Alfred Hitchcock's The Birds was based on a short story by Daphne Du Maurier, who had also written Jamaica Inn and Rebecca. The challenge for Hitch was to flesh out the simple story into a full-fledged script.
Inspired by a 1961 true newspaper account, the film involved nature gone awry and appealed to Hitchcock because the birds that attack humans are not birds of prey...but rather, an assortment of ordinary, everyday feathered friends.
The films from the Master of Suspense had consistently strived to expose the terror that lurked in the commonplace. With Hitchcock (as with the best of Shakespeare's work) nothing is as it seems...and in the banal, we often find the worst horrors.
For The Birds, he hired novelist Evan Hunter to write the story and changed the setting from England to an area outside of San Francisco. He cast former model Tippi Hedren in the lead role and employed then state-of-the-art special effects.
Essentially employing thousands of real trained birds intermixed with fakes, Hitchcock was able to create the illusion of a mass attack on the quiet community of Bodega Bay.
The result was a box office smash...and along with PSYCHO, remains one of Alfred Hitchcock's most famous and imitated films.
Melanie Daniels (Tippi Hedren) is a carefree young woman who meets lawyer Mitch
Brenner (Rod Taylor) in a San Francisco pet store. As Mitch is looking to buy a set of lovebirds, Melanie pretends to be a salesperson and delights in a variety of duplicitous double entendres and outright lies.
However, Mitch is on to Melanie...having recognized her from a previous legal incident with which he was involved. Having not found the bird he wants, Mitch coyly bids Melanie adieu. The intrigued Melanie buys a pair of lovebirds later that day and, like a bird in chase, she drives to his home in Bodega Bay 60 miles north.
She intends on delivering the set of lovebirds to his younger sister Cathy (Veronica Cartwright) and plans to pursue Mitch as well. Once in Bodega Bay, she inquires about the Brenner residence at a local store. Rather than take the paved road to his home, she decides to cross the bay instead via boat - in order to surprise him.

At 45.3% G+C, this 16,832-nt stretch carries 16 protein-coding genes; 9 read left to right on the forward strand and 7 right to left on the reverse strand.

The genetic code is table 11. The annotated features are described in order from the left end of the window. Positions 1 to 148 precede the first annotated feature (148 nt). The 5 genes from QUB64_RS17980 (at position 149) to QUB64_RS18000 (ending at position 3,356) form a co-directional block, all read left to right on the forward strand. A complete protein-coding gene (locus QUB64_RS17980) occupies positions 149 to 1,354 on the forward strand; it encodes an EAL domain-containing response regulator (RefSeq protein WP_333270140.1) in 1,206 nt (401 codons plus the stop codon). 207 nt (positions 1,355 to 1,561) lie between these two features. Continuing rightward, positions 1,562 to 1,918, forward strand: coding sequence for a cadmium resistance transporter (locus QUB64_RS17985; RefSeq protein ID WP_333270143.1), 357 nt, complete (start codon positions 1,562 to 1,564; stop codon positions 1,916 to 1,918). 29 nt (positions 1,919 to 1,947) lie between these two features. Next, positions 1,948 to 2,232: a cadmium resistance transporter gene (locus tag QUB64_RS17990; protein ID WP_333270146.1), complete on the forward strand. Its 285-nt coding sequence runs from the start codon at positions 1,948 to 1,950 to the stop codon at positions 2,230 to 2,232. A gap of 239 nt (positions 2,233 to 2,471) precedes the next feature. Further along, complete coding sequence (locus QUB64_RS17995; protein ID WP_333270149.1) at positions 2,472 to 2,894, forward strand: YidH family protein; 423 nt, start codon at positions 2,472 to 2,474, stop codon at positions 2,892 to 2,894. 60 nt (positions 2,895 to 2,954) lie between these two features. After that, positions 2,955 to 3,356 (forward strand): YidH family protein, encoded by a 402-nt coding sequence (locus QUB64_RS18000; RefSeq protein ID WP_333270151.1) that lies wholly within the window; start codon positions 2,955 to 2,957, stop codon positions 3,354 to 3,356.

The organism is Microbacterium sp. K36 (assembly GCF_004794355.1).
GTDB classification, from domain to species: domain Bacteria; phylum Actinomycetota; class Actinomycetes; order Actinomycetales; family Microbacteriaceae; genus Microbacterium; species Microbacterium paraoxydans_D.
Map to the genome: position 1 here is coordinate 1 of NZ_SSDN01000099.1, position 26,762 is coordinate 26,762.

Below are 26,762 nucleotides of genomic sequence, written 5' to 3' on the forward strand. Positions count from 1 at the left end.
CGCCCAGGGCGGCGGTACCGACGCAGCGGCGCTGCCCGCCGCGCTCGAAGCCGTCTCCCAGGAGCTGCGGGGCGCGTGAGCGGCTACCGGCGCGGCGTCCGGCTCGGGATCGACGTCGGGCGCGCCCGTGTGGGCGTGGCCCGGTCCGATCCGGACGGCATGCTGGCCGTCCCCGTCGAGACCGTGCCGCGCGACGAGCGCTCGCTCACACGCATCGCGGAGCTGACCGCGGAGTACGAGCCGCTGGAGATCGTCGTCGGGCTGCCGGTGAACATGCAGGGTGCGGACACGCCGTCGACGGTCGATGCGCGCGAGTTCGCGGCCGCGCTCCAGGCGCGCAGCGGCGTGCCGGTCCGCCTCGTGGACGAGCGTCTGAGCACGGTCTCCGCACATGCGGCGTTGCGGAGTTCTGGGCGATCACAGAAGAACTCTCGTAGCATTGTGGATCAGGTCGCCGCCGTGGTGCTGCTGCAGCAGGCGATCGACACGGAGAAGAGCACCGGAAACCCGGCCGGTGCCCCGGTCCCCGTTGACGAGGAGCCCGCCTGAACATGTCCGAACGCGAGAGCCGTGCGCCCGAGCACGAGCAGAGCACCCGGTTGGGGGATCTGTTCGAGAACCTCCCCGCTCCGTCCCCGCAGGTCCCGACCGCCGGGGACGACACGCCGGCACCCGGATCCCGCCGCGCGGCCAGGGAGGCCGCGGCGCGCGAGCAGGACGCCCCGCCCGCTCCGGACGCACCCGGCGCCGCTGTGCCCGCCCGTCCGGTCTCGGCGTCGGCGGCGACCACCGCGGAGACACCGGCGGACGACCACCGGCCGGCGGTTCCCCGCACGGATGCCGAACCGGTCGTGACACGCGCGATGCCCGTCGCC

Melanie also meets local schoolteacher Annie (Suzanne Pleshette), Mitch's former flame. Eyeing each other like ravenous birds prepared to fight, Melanie manages to get the name Mitch's sister and is able to prepare a note with her gift.
Dropping off her surprise, a satisfied (and spotted) Melanie quickly crosses the bay back to her car. On her return trip, a seagull swoops down and strikes her on the head.
She is not seriously injured but the alarming incident is enough to prolong her rather presumptious (if not downright damn pushy) visit; she is invited to dine with Mitch and his mother Lydia (Jessica Tandy) with whom
Curiously enough, Lydia's chickens are not eating their feed...a strange sign. Lydia discovers that evening from the feed seller that a local farmer's chickens are also not eating...even though the farmer was sold a different brand of feed. Meanwhile, having been befriended by young Cathy (we'll say Cathy was bribed), Melanie is invited to Cathy's birthday party the next day...to be held outdoors.
While spending the night at Annie's place, Melanie and Annie discuss Mitch, the recent death of his father...and his cold, distant mother Lydia. Suddenly, a loud thwack on Annie's front door interrupts their chat; at the door, they discover a huge dead seagull who has rammed into the front door head-on. Annie muses that perhaps the poor thing couldn't see in the dark night. But it's a full moon, Melanie observes.
The next day at Cathy's outdoor birthday party, seagulls attack the children. Perplexed and confused by the incident, Mitch thinks Melanie should stay for dinner again.
That evening, a huge swarm of birds descend through the chimney of the Brenner house. In a difficult process shot, Hitchcock manages to convey the reality of hundreds of birds within the meager confines of the Brenner living room, every type of bird represented here, from sparrow to parakeet.